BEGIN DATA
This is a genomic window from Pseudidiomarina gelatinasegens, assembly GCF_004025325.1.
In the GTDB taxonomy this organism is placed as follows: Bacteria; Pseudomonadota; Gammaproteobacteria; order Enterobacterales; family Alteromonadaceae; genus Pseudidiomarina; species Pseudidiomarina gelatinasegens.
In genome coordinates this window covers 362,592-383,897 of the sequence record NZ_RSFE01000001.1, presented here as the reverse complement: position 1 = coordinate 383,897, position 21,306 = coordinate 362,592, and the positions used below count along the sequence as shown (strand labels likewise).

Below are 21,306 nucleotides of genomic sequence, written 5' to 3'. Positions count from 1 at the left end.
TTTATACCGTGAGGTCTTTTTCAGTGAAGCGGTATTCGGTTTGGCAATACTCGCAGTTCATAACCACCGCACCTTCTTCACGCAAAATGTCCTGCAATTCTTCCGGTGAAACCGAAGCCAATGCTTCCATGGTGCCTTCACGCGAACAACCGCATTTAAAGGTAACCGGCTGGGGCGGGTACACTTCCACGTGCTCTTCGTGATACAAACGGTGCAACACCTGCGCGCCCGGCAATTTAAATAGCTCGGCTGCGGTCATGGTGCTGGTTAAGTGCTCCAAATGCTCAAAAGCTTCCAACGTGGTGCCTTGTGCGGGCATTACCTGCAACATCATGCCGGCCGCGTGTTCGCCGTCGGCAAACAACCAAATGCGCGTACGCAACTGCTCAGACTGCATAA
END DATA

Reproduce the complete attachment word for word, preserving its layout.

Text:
This is a genomic window from Pseudidiomarina gelatinasegens, assembly GCF_004025325.1.
In the GTDB taxonomy this organism is placed as follows: Bacteria; Pseudomonadota; Gammaproteobacteria; order Enterobacterales; family Alteromonadaceae; genus Pseudidiomarina; species Pseudidiomarina gelatinasegens.
In genome coordinates this window covers 362,592-383,897 of the sequence record NZ_RSFE01000001.1, presented here as the reverse complement: position 1 = coordinate 383,897, position 21,306 = coordinate 362,592, and the positions used below count along the sequence as shown (strand labels likewise).

Below are 21,306 nucleotides of genomic sequence, written 5' to 3'. Positions count from 1 at the left end.
TTTATACCGTGAGGTCTTTTTCAGTGAAGCGGTATTCGGTTTGGCAATACTCGCAGTTCATAACCACCGCACCTTCTTCACGCAAAATGTCCTGCAATTCTTCCGGTGAAACCGAAGCCAATGCTTCCATGGTGCCTTCACGCGAACAACCGCATTTAAAGGTAACCGGCTGGGGCGGGTACACTTCCACGTGCTCTTCGTGATACAAACGGTGCAACACCTGCGCGCCCGGCAATTTAAATAGCTCGGCTGCGGTCATGGTGCTGGTTAAGTGCTCCAAATGCTCAAAAGCTTCCAACGTGGTGCCTTGTGCGGGCATTACCTGCAACATCATGCCGGCCGCGTGTTCGCCGTCGGCAAACAACCAAATGCGCGTACGCAACTGCTCAGACTGCATAA